New Treatment Found to Reduce Vision Loss from Central Retinal Vein Occlusion
Scientists have identified the first long-term, effective treatment to improve vision and reduce vision loss associated with blockage of large and small veins in the eye. Two studies were part of the Standard Care vs. Corticosteroid for Retinal Vein Occlusion (SCORE) Study, a phase III clinical trial conducted at 84 sites and supported by the National Eye Institute (NEI) at the National Institutes of Health.
Hamidi: The second-most common cause of vision loss in this country results from a condition known as retinal vein occlusion, which is a blockage in the blood supply from the retina—the light-sensitive tissue in the back of the eye. The two main kinds of retinal vein occlusions affect different-sized blood vessels and are treated in different ways. A recent study, called the Standard Care vs. Corticosteroid for Retinal Vein Occlusion, or SCORE study evaluated methods of treatment.
Dr. Chew: The SCORE study really consists of two separate studies looking at two different aspects Ė but a similar disease in the same sort of spectrum Ė looking at retinal vein occlusions.
Hamidi: Dr. Emily Chew is Deputy Director of the Division of Epidemiology and Clinical Applications from the National Eye Institute. She explains that blood vessels in the eye come in two sizes.
Dr. Chew: One is sort of larger called the central retinal vein and the other is called the branch retinal vein, which are the smaller veins, smaller vessels in the eye.
Hamidi: Currently, no treatment exists for central retinal vein occlusion, a blockage of the major blood vessels. The SCORE Study was the first to compare the safety and effectiveness of an anti-inflammatory corticosteroid for central retinal vein occlusion.
Dr. Chew: The second study, the branch retinal vein occlusion, looked at the smaller vessels and because laserís always been thought to be important and also proven to be useful so we had to really do a head-to-head comparison with lasers.
Hamidi: At one year, central retinal vein occlusion patients who received a corticosteroid medication were five times more likely than those who did not receive treatment to experience a substantial visual improvement. But Dr. Chew points out that doses of both one and four milligrams we given.
Dr. Chew: The side effects for the 4 milligram was much higher than for the 1 milligram. So for that reason, 1 milligram would be the preferred treatment because the number of people who improve vision was very similar which was close to almost 30% and it was almost a 5 times increase or odds of improving your vision if you were given a steroid injection.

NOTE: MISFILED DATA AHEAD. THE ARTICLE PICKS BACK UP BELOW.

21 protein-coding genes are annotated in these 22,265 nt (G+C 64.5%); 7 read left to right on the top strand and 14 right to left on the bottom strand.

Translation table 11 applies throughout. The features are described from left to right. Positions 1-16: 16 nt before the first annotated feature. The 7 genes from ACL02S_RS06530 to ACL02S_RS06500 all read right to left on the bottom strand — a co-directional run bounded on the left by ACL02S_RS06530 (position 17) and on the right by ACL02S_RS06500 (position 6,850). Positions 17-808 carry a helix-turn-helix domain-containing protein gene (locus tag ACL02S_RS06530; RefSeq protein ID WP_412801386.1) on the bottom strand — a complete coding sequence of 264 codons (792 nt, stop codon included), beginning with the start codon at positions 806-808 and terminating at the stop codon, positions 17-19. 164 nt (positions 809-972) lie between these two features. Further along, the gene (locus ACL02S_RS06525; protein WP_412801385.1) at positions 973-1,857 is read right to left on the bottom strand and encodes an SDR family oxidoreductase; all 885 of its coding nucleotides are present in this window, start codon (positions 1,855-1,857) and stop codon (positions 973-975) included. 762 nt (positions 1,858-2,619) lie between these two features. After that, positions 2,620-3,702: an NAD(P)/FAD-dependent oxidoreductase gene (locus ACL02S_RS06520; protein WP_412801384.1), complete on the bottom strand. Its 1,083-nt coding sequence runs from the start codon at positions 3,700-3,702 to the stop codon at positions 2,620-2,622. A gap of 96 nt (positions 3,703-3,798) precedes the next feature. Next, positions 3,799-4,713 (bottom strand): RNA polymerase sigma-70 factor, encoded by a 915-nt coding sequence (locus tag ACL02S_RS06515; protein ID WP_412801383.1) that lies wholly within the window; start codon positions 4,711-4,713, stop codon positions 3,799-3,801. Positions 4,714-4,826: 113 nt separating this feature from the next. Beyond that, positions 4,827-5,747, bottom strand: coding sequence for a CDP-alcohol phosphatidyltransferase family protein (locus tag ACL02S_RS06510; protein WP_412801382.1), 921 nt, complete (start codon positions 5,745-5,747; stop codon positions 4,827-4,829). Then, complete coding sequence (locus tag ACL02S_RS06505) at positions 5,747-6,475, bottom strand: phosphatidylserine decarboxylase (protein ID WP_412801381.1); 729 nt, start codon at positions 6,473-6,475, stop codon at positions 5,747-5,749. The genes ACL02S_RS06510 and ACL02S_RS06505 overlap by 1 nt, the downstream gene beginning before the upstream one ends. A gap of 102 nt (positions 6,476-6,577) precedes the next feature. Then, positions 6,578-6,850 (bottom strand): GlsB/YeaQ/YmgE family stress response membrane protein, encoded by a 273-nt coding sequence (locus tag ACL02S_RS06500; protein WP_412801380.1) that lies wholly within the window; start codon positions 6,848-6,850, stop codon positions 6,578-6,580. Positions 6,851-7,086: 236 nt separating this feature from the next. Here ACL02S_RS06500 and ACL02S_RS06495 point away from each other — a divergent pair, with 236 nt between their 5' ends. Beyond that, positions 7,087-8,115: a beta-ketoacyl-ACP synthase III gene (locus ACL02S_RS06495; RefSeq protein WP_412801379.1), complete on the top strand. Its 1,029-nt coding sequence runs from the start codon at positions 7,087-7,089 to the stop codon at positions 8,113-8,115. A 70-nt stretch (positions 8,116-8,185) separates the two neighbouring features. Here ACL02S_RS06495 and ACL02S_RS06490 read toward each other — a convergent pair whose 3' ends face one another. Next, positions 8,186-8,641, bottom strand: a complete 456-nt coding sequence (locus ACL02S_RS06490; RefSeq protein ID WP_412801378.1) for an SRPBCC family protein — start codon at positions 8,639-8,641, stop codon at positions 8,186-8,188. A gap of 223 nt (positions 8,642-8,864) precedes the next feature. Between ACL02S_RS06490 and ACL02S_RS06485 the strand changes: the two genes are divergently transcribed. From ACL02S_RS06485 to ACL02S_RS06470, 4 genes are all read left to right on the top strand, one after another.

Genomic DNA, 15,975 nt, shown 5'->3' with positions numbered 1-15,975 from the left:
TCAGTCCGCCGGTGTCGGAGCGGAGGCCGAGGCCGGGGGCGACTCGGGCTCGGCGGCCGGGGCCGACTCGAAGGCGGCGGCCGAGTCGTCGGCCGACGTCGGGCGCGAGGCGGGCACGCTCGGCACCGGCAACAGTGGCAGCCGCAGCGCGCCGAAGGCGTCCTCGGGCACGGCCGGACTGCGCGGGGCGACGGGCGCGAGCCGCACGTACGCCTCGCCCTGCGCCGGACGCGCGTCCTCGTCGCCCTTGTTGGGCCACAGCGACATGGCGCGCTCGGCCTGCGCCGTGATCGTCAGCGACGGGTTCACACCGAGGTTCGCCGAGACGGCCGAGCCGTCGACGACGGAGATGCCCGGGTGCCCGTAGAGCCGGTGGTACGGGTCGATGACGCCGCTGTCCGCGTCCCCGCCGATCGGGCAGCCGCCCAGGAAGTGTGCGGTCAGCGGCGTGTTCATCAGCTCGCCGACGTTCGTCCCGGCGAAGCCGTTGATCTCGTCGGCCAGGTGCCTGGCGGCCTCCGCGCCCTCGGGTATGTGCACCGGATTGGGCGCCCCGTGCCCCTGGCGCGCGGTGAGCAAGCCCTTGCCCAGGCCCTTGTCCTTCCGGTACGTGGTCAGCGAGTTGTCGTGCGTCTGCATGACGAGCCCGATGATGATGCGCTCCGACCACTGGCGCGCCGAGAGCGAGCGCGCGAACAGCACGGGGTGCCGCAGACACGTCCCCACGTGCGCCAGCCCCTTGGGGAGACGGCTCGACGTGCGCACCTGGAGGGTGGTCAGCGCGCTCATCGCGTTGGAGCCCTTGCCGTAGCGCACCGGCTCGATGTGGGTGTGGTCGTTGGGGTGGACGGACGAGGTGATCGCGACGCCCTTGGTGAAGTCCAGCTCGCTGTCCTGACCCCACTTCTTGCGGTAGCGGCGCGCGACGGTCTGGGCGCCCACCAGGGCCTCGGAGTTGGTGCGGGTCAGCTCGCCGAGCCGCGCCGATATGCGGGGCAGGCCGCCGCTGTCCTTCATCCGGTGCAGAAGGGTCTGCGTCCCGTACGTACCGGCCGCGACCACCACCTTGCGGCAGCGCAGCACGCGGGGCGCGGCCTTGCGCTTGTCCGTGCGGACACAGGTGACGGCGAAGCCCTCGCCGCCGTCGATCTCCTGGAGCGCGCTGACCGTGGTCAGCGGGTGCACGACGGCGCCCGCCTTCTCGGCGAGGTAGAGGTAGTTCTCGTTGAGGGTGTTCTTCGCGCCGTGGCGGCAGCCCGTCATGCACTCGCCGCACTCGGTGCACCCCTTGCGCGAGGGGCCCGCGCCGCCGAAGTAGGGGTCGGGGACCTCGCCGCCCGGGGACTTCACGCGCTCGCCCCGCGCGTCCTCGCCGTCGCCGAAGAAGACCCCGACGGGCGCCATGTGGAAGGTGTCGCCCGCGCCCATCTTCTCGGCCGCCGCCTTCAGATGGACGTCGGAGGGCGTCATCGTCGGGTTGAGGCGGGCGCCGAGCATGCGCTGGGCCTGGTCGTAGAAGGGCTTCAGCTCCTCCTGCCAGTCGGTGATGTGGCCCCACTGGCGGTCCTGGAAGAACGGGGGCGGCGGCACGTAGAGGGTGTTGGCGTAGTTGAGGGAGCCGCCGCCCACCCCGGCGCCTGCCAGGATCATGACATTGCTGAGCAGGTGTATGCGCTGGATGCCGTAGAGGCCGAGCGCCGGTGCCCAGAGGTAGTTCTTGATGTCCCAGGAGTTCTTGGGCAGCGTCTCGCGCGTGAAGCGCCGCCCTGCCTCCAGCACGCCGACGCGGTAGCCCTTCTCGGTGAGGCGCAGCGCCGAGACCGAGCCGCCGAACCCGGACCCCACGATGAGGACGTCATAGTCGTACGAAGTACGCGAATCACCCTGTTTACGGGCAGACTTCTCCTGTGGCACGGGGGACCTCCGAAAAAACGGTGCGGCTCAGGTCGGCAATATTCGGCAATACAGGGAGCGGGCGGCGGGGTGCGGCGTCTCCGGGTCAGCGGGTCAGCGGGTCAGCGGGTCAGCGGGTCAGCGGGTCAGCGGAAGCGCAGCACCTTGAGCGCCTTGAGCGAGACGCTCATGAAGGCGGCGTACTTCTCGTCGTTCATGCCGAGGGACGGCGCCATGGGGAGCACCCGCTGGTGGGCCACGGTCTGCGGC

Hamidi: In the branch retinal vein occlusion — small vein occlusion study — which compared the use of laser versus steroids, the results suggested that laser is likely to be the more favorable treatment option.
Dr. Chew: And in fact, laser was almost identical to the treatment with steroid - that the vision improvement was very similar. And with laser, there isnít the side effect of the cataract formation and the increased pressure, so it makes it a more desirable treatment because of that. So if youíre going to test anything else youíre going to want to test it against laser — thatís really become the standard of care.
Hamidi: Dr. Chew explains that although laser treatment is as effective as steroids, without as many side effects, steroids should not be ruled out as a potential therapy for retinal vein occlusions.
Dr. Chew: Weíre not saying donít use the steroids because the steroid obviously was as effective as the laser. There may be times when the laser is exhausted and you canít get any better and maybe that might be helpful.
Hamidi: She adds that these steroids are not the same steroids that the public generally thinks about.
Dr. Chew: This is different from the steroid that, you know, people hear about out in the public Ė ones you use to make your muscles big, so this is a little bit different.
Hamidi: Dr. Chew acknowledges that while there is still much left to learn and to complement the results of the SCORE study, that this is one step in the right direction. For more information regarding the SCORE study visit www.nei.nih.gov/score. This is Anahita Hamidi, National Institutes of Health, Bethesda, Maryland.
About This Audio Report
Reporter: Anahita Hamidi
Sound Bite: Dr. Emily Chew
Topic: eye, vision, retina, retinal vein occlusion, branch retinal vein, central retinal vein, laser, steroid